Easter’s Traditions without Eggs

Here at Oretani Wildlife it’s not all about birds, or more recently about the construction of our guest accommodation, or the rain which hasn’t stopped either. We also offer a cultural view of our region, Castilla la Mancha, to our guests. And what could be more of a colourful and attractive culturalfestival than that of Easter. Every day throughout Easter week there are processions (if the rain allows) from different Hermandads, or brotherhoods, based on the theme of the day, whether it be plenty of branches and palms on Palm Sunday, or the silent procession on Good Friday where the walk barefoot and with chains on their ankles.

Nazareno of the Estudiantes brotherhood

The costumes can be elaborate and a lot of the processioners, the Nazarenos, wear tall pointed hats showing just their eyes, giving an eery, anonymous feel to the proceedings. They walk along, ghost like, ahead of the huge scenes of the crucifixion or of the Virgins from the churches which are carried on huge frames like a table called a paso. The pasos are carried by costaleros who carried these huge weights on the back of their necks, the 7th vertebra if I am not wrong. To be a costalero is a huge honour, and a wearisome task undertaken with great pride. The manoeuvrings to get around corners take great coordination as does the initial lifting of the paso which is done with a great upward leap bringing applause from the onlookers.

The traditional costaleros slippers.

One of the effigies of the Virgin

One of the effigies of the Virgin Mary

Following the paso is the band. The drummers generally beat a rhythmic booming beat which is quite sombre, and then after a while as the paso moves on faster the band strike up with trumpets, clarinets, horns and all sorts of brass instruments.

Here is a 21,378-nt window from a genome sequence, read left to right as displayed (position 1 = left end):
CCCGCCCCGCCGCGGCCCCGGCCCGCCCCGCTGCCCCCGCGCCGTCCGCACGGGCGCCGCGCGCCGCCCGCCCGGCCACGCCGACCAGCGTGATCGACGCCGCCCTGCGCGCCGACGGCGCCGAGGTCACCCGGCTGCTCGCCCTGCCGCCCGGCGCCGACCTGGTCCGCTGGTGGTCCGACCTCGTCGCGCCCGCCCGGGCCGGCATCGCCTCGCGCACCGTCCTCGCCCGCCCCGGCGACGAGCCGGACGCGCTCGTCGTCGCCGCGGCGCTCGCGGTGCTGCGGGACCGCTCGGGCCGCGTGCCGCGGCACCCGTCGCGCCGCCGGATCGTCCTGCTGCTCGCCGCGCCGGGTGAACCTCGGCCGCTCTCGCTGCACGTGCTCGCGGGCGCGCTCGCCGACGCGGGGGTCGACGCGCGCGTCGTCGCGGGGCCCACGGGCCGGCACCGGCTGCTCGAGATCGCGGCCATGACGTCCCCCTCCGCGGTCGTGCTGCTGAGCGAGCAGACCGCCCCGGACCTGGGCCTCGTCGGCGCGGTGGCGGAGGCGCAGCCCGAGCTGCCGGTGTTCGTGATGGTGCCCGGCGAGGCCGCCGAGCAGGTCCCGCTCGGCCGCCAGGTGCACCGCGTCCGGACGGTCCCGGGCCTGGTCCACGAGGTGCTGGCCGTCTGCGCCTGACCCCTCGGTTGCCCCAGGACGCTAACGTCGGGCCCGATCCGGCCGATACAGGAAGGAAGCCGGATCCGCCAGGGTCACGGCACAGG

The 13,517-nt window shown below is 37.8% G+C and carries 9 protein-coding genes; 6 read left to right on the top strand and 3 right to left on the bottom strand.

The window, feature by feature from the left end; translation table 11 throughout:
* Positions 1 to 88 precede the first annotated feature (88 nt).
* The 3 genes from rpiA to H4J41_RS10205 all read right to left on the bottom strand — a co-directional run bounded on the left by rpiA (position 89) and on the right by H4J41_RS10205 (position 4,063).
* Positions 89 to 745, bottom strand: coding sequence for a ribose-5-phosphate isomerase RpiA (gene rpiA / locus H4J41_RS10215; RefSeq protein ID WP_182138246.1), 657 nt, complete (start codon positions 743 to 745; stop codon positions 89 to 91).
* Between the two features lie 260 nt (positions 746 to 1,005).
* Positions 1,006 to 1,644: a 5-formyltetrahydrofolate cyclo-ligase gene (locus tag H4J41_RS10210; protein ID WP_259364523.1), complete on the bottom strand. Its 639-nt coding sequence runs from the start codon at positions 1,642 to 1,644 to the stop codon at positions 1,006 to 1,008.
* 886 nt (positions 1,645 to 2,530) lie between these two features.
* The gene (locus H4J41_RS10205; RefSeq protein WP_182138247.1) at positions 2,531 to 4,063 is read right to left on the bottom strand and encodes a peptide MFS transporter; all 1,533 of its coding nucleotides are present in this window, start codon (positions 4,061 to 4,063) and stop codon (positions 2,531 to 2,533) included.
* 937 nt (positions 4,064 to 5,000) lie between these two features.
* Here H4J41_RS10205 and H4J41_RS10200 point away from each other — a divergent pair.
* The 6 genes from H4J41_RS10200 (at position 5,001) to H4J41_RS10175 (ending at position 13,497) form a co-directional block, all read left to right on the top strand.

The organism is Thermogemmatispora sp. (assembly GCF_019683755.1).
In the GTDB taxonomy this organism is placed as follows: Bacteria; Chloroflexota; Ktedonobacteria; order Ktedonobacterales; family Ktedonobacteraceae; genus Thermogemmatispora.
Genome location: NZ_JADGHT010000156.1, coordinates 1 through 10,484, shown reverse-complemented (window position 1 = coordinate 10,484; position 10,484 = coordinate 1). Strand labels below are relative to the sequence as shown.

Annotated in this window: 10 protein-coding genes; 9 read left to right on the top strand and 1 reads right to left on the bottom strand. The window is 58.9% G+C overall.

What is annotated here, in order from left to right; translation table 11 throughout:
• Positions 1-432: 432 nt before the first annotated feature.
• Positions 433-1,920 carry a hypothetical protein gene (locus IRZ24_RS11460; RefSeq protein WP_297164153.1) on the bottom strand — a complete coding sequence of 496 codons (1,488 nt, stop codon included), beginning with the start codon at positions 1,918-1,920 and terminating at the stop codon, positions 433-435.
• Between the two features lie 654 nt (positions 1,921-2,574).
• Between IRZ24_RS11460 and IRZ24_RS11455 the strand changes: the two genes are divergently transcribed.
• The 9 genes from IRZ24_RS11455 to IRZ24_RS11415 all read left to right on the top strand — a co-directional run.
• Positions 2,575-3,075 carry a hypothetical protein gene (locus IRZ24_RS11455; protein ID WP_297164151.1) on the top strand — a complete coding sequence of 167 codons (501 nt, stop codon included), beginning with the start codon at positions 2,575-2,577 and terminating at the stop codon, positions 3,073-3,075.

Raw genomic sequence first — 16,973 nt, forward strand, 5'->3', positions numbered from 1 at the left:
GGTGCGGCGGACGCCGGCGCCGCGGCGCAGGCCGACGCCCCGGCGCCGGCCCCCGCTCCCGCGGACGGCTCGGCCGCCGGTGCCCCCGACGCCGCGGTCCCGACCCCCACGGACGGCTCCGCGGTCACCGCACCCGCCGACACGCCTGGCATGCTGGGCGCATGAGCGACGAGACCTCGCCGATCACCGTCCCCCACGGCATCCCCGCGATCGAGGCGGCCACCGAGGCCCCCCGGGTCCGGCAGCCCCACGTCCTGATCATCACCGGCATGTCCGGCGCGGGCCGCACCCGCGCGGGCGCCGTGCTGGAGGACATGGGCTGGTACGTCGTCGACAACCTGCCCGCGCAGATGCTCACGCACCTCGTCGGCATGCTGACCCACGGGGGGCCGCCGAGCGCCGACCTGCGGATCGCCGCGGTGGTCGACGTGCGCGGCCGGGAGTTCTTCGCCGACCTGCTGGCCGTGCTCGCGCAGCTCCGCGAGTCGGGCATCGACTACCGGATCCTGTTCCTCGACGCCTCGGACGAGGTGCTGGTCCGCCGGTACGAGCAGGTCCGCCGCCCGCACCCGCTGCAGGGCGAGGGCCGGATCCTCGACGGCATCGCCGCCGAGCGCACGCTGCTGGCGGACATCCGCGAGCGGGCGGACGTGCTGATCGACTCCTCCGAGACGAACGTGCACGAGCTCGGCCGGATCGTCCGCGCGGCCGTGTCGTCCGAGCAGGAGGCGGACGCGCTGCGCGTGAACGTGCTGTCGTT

One of the bands in full regalia

These processions are in a lot of the big towns around Castilla la Mancha such as Daimiel, La Solana, Tomelloso to name a few, but the big ones in Ciudad Real are what draw the big crowds and are of National Cultural Interest.

Unique also to this region is a curious tradition held in Calzada de Calatrava on Good Friday of Easter week – El Juego de las Caras. It is said the tradition is either based on when the Romans cast lots for Christs clothes, or when Judas gave Christ up for 30 pieces of silver. Whichever its true, this is a day not to be missed if you fancy a gamble.

Juego de las Caras

The town paints circles in the street and a banker stands in the center. The people standing around the outside of the circle place money at their feet and the banker then places an equivalent amount with this. He takes two 10 peseta copper coins from the time of Alfonso XII and tosses them in the air. If the coins land with both head (or face, hence caras) sides up, the banker wins and walks around and gathers up all the money. If the coins land with both shield (or cruces) sides face up, the punters win and pick up theirs and the bankers money. If one of each side faces up then the bets stay and the coins are tossed again until two equal sides face up. HUGE amounts of money change hands in this game with people betting 50 and 100 euro notes regularly. I won 30 euros so I was happy but I have heard of people betting their tractors and animals.

So you see, we not only have our eyes on the birds and wildlife, but the traditions of the people that live here. You’ll love the culture.

Contact Oretani Wildlife for guided birding, wildlife and flora tours in Montes Norte and Castilla La Mancha, in central Spain.We’ll also give you a taste of the culture.

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